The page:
Pheasant Wood Cemetery is the newest CWGC site on the Western Front having been constructed to accommodate the remains of Australian and British soldiers recovered from a Mass Grave nearby.  The soldiers interred there were buried behind the German lines immediately following the battle of Fromelles. 

 

The inscription on his headstone reasds "Hushed by a broad-winged breeze"

He was 30 years old.

Read more...

Biography contributed by Geoffrey Gillon

Births Jun 1886 Green Robert Courtney Wandsworth 1d 639.


Robert's father was a footman at Thoresby Hall. Robert went to school in Edwinstowe; Edwinstowe is a large English village in Sherwood Forest, Nottinghamshire, associated with the legends of Robin Hood and Maid Marian. He then began working at Thoresby himself. The Earl of Manvers paid for Robert to go to Australia possibly because  Robert had his eye on the Earl's  daughter. He arrived in Australia aged 22.

 

He was 30 and the son of Augustus Phillip and Jane Green of 168, Ashley Rd., Upper Parkestone, Dorset, England. 

He enlisted 21/7/1915 at Perth, Western Australia. Unit embarked from Adelaide, South Australia, on board HMAT A2 Geelong on 18 November 1915 The 32nd Bn (Headquarters, Signallers, A, B, C, and D Companies) embarked from Adelaide, South Australia, on two ships, HMAT A2 'Geelong', on 18 November 1915, and HMAT A13 'Katuna', on 24 November 1915. The Embarkation Roll does not distinguish between these ships, and it is therefore not possible from the Embarkation Roll to ascertain on which ship an individual embarked. War service: Egypt, Western Front Embarked Adelaide, 18 November 1915; disembarked Suez, 18 December 1915.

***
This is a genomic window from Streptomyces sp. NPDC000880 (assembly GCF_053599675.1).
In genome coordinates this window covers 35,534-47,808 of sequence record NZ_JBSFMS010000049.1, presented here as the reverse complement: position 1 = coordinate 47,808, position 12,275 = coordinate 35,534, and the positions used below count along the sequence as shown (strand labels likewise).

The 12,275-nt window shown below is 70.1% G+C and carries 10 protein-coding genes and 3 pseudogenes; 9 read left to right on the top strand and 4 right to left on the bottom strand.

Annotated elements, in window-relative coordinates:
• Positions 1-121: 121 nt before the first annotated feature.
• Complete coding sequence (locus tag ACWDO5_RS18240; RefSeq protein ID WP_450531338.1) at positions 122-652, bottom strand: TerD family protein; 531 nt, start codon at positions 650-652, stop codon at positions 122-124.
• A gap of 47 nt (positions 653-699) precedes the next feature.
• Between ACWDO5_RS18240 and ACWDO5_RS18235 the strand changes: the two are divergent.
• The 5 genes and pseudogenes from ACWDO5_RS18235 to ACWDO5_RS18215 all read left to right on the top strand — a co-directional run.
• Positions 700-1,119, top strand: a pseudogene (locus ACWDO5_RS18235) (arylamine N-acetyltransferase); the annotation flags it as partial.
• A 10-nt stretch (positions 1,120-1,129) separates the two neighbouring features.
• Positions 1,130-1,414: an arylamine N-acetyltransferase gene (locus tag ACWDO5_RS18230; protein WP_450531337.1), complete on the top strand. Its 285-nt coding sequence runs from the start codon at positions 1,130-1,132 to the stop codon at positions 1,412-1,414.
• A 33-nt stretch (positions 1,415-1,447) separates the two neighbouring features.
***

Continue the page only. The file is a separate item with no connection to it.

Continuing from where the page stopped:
Promoted Corporal, Ferry Post, 26 May 1916. Embarked Alexandria to join the British Expeditionary Force, 17 June 1916; disembarked Marseilles, France, 23 June 1916. Missing, 20 July 1916. Identification disc received from Germany (German Death List, 4 November 1916). No particulars were afforded except that soldier is deceased. To be reported as KILLED IN ACTION 20/7/16.

Red Cross File No 1210606 has statement from 1261 Sergeant W.R.FLINDELL, 32nd Bn (patient, 35th General Hospital, Calais), 7 November 1916: 'He was lying wounded next to Bennett in the German 2nd line which we attacked from Fromelles. He was "pretty bad". I spoke to him and gave him a drink. I think he was hit in the shoulder.'

Second statement, Lt A.C. SINCLAIR, 32nd Bn (patient, 3rd London General Hospital, Wandsworth, England), 5 January 1917 [file states 1916: clearly in error]: 'Informant states that on 19th July at Fleurbaix Cpl. Green was wounded by shrapnel in the chest when in German 3rd line trench. He was alive on the 20th when our men had to fall back, without being able to evacuate their wounded.'

Third statement, Lt S.E. MILLS, D Company, 32nd Bn, 22 January 1917: 'He was in my platoon and was wounded pretty severely on night of 19/20 July. With the help of two other men we carried him to a place of comparative safety and dressed his wound. This was 200 yards behind the German first line and it was found impossible to get stretcher bearers through the barrage. When the order to retire was given it was a matter of charging through the two lines of Germans and so impossible to carry two badly wounded men. Green was left with some twenty or thirty others some of whom have since been reported as prisoners. It is my opinion that Green died of his wound although he was alive when I saw him last.

' Fourth statement (Red Cross File No 1210708), 1219 L. BRAMBLES, 5th Pioneers Bn (formerly 32nd Bn) (patient, 1st Australian Auxiliary hospital, Harefield, England), 27, 30 October 1916: 'During our advance to the 2nd. trench of the German line at Fleurbaix, I saw him lying wounded far out in No Man's Land, it was on the 19th July. After taking the trench the German guns blew us out of it and we retired back to our own line, and I saw no more of the Corporal. He was too far out to get in either by stretcher bearers or by himself and he is certainly either dead or a prisoner - I think the former.'

Read more...